And this is the final design.  Isn't it hard to believe that this cabin is just four walls with a beautiful roof?

Although we did have to make some compromise, like nix the two-cabin-breezeway design altogether, we are so happy with the design of this cabin. What do you think of it?

We start building and filming today, so follow me on Instagram for live updates, and of course, I'll be blogging the whole process, so hope you can check in sometime and see how things are coming along.

XO Ana + Family



Mon, 04/13/2015 - 09:08

I am so excited that you've been picked up by DIY Network. I've been hoping there would be an opportunity for you there. Can't wait! I've been missing the momplex posts because there was such an element of your family working together and we all felt like we were getting to know a set of characters up in Alaska. I love to hear about everything that's going on with the build and with the family.

Thanks for all your plans. I'm just finishing up the clubhouse bed build and I'm in the painting, resand, re-wood-filler stage :) Looking cute. I added a slide to it and modified it to be full size bed. Thanks for the inspiration!

Ana White

Mon, 04/13/2015 - 12:04

Hi Pam! Yes, we were quite sad to have to shelf that idea, but I didn't want to consume all the outdoor land with such a large footprint :( We may end up adding a bunk house on the hill above the cabin at some point - we'll see how much space we need for guests over time. Thanks so much, it's always wonderful to hear from you! Ana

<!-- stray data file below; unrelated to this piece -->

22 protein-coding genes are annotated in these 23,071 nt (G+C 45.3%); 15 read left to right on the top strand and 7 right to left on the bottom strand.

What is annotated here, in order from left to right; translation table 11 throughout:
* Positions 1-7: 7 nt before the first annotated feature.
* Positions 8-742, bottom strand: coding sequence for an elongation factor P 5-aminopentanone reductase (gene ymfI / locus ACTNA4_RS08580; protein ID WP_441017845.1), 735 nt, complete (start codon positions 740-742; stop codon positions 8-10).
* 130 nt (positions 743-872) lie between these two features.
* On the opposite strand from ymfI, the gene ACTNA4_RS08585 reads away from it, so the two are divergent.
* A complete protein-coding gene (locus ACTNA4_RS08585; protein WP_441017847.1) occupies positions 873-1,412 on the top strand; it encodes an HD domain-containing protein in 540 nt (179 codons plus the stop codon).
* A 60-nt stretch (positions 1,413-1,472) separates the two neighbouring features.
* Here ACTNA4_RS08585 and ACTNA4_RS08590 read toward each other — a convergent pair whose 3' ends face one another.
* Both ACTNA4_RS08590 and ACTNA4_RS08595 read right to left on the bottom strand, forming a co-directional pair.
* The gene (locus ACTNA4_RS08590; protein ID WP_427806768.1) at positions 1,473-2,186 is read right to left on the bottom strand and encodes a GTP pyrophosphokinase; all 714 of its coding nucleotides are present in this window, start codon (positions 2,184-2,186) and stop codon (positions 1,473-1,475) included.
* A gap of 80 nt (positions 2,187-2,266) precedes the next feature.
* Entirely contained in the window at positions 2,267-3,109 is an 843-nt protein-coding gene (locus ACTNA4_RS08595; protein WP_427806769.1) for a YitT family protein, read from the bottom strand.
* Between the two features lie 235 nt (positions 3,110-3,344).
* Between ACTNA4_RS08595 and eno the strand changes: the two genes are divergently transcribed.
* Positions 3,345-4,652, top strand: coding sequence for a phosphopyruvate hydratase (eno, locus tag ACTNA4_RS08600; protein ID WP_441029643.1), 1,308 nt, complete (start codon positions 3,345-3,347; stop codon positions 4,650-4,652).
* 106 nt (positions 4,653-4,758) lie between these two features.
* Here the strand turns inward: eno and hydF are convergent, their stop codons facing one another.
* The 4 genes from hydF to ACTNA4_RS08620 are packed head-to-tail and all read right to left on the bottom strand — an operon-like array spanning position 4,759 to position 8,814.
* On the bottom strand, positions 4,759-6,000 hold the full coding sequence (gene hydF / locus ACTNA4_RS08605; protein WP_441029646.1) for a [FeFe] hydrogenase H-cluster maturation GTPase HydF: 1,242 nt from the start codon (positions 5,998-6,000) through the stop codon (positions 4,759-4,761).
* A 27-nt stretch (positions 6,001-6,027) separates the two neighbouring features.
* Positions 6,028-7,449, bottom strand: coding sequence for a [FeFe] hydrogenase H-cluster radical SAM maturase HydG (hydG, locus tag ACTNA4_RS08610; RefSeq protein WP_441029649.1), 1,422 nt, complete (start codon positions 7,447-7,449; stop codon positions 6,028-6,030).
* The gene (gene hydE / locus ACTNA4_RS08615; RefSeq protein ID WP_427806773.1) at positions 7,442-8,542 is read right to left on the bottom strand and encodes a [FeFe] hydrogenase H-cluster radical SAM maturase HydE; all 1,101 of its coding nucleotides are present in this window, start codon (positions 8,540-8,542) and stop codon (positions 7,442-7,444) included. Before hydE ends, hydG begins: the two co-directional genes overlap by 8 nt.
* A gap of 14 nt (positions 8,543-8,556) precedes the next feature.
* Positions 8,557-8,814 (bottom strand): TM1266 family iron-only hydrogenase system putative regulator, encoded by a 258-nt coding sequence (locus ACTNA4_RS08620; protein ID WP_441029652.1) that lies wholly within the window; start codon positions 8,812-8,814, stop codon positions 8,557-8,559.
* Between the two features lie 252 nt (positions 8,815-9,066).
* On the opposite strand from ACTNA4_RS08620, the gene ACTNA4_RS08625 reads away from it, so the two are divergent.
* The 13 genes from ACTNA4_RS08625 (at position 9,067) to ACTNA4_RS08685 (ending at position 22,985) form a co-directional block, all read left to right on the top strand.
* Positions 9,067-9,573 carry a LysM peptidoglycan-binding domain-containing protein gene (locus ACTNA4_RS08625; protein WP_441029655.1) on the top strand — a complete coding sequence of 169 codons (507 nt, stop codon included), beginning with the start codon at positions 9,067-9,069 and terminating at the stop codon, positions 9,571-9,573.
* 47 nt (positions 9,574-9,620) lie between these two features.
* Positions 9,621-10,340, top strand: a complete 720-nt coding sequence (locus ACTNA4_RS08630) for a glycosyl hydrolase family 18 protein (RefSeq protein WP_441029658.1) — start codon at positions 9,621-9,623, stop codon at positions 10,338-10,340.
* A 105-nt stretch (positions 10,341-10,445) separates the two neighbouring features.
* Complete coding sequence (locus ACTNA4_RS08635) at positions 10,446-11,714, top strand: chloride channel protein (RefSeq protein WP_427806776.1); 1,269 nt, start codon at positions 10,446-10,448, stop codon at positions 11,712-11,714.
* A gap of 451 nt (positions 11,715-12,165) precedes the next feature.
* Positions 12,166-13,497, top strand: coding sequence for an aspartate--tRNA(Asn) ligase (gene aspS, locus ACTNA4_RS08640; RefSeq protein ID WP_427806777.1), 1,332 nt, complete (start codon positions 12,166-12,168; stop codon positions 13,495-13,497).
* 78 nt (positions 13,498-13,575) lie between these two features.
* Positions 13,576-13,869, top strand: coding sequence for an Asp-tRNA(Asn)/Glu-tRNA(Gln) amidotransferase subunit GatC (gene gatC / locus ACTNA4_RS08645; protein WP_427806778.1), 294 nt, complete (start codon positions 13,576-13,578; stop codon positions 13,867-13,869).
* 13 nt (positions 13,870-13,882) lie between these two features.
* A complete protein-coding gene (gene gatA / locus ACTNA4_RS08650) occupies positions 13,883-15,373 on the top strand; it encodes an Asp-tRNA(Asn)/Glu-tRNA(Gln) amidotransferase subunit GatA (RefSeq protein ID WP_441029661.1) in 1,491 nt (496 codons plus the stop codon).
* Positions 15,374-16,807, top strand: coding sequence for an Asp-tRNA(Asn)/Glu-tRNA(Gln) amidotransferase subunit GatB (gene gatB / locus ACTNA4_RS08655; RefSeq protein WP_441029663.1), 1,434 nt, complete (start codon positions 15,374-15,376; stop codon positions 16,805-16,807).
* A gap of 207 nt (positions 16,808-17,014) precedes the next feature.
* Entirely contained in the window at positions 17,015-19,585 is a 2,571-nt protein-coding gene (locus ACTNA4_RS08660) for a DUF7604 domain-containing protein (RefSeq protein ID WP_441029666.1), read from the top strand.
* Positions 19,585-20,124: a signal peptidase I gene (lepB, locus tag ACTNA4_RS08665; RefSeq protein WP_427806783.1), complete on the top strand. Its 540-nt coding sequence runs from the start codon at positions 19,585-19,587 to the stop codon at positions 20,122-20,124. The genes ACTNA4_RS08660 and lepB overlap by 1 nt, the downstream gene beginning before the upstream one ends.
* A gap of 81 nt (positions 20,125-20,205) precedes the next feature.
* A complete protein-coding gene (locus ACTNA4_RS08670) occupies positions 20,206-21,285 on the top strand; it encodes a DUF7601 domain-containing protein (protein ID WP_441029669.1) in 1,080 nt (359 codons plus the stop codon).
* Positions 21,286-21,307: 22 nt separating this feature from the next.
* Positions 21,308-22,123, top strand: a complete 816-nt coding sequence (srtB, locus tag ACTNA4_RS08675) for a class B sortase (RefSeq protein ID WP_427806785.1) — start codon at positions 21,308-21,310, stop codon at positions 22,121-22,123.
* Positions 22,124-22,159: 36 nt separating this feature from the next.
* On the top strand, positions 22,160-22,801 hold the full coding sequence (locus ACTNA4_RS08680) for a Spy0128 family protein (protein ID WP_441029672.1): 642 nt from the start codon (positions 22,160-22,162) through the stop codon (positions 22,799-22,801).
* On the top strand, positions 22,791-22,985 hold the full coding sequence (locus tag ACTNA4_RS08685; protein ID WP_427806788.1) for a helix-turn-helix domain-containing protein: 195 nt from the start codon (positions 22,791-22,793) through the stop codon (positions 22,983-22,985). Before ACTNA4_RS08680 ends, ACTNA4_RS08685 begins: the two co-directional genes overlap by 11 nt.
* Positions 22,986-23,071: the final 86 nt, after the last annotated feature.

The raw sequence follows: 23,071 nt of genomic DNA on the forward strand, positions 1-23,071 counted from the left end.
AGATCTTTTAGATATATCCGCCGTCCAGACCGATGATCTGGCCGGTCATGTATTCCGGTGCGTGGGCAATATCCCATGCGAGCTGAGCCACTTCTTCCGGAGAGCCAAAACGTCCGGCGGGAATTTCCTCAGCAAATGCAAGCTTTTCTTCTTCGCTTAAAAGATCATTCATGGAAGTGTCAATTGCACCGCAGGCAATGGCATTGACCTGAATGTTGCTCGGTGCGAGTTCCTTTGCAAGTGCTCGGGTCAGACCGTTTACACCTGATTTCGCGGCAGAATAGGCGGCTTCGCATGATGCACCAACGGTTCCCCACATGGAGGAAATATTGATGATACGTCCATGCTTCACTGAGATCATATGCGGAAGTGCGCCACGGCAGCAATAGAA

Mon, 04/13/2015 - 11:17

I love the design! Can't wait see the finished product. Will you be showing ( blogging) how the foundation was done


Mon, 04/13/2015 - 12:01

I love your design, and I am so happy for the show too! I can't wait to follow along!


Mon, 04/13/2015 - 14:22

Do you think building a 1,400 sq. cabin is off the the charts? We want it as a full time home. We want it to be off the grid also. I love the breeze way idea because I want a homeschool classroom that is not a part of the living quarters. We need as much help and suggestions as we can get.


Tue, 04/14/2015 - 10:13

The design is amazing! Can't wait to see it come together. My 7 year old wants to know if he can come hunt Caribou with you? He made a ground blind out of pallets for the Michigan spring turkey hunt over the weekend, and asked me to build him a "cabin". We're starting the "cabin" (playhouse plans) this weekend. Thanks for all the inspiration!


Sat, 09/12/2020 - 13:19

Any chance to get the plans. Looking at building a lake cabin in Wisconsin. This is beautiful.